! far agree with the above theory as to conceive that no style is worth a farthing that is not calculated to be read out, or that is not allied to spirited conversation : but I at the same time think the process of modulation and inflection may be quite as complete, or more so, without the external enunciation; and that an author had better try the effect of his sentences on his stomach than on his ear. He may be deceived by the last, not by the first. No person, I imagine, can dictate a good style; or spout his own compositions with impunity. In the former case, he will flounder on before the sense or words are ready, sooner than suspend his voice in air; and in the latter, he can supply what intonation he pleases, without consulting his readers. Parliamentary speeches sometimes read well aloud; but we do not find, when such persons sit down to write, that the prose-style of public speakers and great orators is the best, most natural, or varied of all others. It has almost always either a professional twang, a mechanical rounding off, or else is stunted and unequal. Charles Fox was the most rapid and even hurried of speakers; but his written style halts and creeps slowly along the ground*.-A

* As a singular example of steadiness of nerves, Mr. Tooke on one occasion had got upon the table at a public dinner to return thanks for his health having been drank. He held a bumper of wine in his hand, but he was received with considerable opposition by one party, and at the end of the disturbance, which lasted for a quarter of an hour, he found the wine glass still full to the brim.

* I have been told, that when Sheridan was first introduced to Mr. Fox, what cemented an immediate intimacy between them was the following circumstance. Mr. Sheridan had been the night before to the House of Commons; and being asked what his impression was, said he had been principally struck with the difference of manner between Mr. Fox and Lord Stormont. The latter began by declaring in a slow, solemn, drawling, nasal tone that “when he considered the enormity and the unconstitutional tendency of the measures just proposed, he was hurried away in a torrent of passion and a whirlwind of impetuosity,” pausing between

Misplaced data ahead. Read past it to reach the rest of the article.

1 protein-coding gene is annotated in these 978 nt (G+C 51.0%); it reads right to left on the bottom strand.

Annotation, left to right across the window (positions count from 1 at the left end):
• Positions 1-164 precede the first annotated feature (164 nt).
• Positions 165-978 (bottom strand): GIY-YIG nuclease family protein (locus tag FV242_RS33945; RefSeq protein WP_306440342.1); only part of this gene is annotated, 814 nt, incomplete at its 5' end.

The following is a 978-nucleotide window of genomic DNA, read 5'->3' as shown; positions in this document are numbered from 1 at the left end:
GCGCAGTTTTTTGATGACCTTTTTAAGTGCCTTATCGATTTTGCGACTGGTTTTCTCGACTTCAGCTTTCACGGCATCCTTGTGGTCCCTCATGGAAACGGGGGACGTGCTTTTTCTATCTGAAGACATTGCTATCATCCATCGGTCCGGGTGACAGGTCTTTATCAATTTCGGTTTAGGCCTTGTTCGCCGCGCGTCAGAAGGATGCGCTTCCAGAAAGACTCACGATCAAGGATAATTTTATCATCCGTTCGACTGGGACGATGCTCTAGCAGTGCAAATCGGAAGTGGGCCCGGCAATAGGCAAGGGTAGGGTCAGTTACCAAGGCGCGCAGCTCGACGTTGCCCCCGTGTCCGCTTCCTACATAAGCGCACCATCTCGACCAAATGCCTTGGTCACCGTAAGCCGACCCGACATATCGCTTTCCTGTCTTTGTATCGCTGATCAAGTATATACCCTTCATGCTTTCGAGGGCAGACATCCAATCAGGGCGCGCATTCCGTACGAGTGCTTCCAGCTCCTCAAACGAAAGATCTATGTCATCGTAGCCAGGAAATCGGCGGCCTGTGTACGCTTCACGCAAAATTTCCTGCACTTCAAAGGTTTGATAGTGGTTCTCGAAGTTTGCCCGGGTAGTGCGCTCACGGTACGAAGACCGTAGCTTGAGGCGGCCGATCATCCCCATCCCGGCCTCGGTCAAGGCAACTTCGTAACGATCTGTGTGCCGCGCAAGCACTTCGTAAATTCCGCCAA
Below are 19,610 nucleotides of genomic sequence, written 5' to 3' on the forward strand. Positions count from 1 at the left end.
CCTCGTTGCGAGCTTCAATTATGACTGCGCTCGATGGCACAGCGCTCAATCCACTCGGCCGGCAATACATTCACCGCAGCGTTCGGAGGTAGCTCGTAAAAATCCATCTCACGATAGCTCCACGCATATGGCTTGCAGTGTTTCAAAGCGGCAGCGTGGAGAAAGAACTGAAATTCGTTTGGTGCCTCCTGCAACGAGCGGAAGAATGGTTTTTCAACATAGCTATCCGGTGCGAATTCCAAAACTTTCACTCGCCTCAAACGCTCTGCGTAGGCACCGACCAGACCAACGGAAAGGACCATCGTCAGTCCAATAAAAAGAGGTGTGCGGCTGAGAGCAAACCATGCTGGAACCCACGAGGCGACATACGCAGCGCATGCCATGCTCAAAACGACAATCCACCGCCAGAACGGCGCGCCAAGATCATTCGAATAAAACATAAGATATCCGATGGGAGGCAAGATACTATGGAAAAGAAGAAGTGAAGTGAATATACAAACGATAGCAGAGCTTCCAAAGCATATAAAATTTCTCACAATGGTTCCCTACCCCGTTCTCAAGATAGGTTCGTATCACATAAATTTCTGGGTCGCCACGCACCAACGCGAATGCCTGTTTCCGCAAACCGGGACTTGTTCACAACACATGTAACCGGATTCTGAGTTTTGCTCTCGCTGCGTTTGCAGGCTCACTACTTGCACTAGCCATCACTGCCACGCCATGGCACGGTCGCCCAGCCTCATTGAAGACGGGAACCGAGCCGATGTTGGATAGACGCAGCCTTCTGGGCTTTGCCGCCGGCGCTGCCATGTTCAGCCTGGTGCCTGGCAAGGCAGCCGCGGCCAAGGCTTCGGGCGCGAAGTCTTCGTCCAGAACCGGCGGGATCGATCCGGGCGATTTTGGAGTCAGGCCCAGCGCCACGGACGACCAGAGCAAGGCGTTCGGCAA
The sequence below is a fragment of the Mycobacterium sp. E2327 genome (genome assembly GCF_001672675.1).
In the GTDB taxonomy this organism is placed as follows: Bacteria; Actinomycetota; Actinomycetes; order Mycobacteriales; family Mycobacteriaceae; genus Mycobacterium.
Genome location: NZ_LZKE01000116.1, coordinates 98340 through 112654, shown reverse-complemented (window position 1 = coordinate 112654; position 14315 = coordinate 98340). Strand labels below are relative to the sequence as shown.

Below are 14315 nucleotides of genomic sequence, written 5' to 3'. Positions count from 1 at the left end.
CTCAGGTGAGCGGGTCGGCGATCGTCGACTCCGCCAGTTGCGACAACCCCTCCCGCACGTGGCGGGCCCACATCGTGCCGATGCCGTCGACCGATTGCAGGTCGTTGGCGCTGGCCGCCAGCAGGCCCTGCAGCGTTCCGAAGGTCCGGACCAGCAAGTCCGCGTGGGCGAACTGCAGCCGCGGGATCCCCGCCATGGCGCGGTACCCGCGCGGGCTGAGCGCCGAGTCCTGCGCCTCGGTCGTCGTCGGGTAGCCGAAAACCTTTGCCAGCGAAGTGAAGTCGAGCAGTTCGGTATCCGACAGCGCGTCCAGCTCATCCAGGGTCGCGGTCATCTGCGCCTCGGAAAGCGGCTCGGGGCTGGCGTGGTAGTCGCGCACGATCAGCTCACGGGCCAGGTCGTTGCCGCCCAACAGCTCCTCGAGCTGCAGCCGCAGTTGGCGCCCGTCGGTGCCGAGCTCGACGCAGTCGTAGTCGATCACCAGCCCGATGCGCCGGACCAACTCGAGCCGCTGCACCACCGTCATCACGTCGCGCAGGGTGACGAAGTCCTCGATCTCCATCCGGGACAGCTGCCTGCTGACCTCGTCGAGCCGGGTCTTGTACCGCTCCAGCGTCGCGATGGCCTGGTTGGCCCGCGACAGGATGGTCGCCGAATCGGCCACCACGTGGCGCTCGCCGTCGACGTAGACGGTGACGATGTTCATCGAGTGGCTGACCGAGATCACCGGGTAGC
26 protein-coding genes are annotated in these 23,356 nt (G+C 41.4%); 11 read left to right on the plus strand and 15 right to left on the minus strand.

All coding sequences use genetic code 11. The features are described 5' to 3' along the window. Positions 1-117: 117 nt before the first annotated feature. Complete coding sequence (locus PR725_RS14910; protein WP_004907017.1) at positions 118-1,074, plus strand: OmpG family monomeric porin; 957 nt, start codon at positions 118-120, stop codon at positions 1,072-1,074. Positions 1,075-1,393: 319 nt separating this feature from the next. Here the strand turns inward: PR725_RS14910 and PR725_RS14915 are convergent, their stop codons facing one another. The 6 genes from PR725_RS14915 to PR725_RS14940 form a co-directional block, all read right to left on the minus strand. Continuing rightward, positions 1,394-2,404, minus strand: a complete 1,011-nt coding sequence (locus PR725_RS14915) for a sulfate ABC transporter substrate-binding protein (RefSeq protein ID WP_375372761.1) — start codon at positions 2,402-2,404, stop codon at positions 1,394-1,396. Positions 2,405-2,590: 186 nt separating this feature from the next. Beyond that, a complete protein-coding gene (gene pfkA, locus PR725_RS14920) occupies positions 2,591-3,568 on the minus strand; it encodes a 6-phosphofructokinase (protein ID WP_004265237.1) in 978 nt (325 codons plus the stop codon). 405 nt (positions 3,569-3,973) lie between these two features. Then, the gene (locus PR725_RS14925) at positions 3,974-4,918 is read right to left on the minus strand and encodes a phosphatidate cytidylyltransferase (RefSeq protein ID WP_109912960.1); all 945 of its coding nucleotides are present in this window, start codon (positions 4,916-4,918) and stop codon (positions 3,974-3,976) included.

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speaker is necessarily kept within bounds in expressing certain things, or in pronouncing a certain number of words, by the limits of the breath or power of respiration : certain sounds are observed to join in harmoniously or happily with others: an emphatic phrase must not be placed, where the power of utterance is enfeebled or exhausted, &c. All this must be attended to in writing, (and will be so unconsciously by a practised hand,) or there will be hiatus in manuscriptis. The words must be so arranged, in order to make an efficient readable style, as “to come trippingly off the tongue.” Hence it seems that there is a natural measure of prose in the feeling of the subject and the power of

expression in the voice, as there is an artificial one of verse in the number and co-ordination of the syllables; and I conceive that the trammels of the last do not (where they have been long worn) greatly assist the freedom or the exactness of the first.

every word and syllable; while the first said (speaking with the rapidity of lightning, and with breathless anxiety and impatience), that “ such was the magnitude, such the importance, such the vital interest of this question, that he could not help imploring, he could not help adjuring the House to come to it with the utmost calmness, the utmost coolness, the utmost deliberation.” This trait of discrimination instantly won Mr. Fox's heart.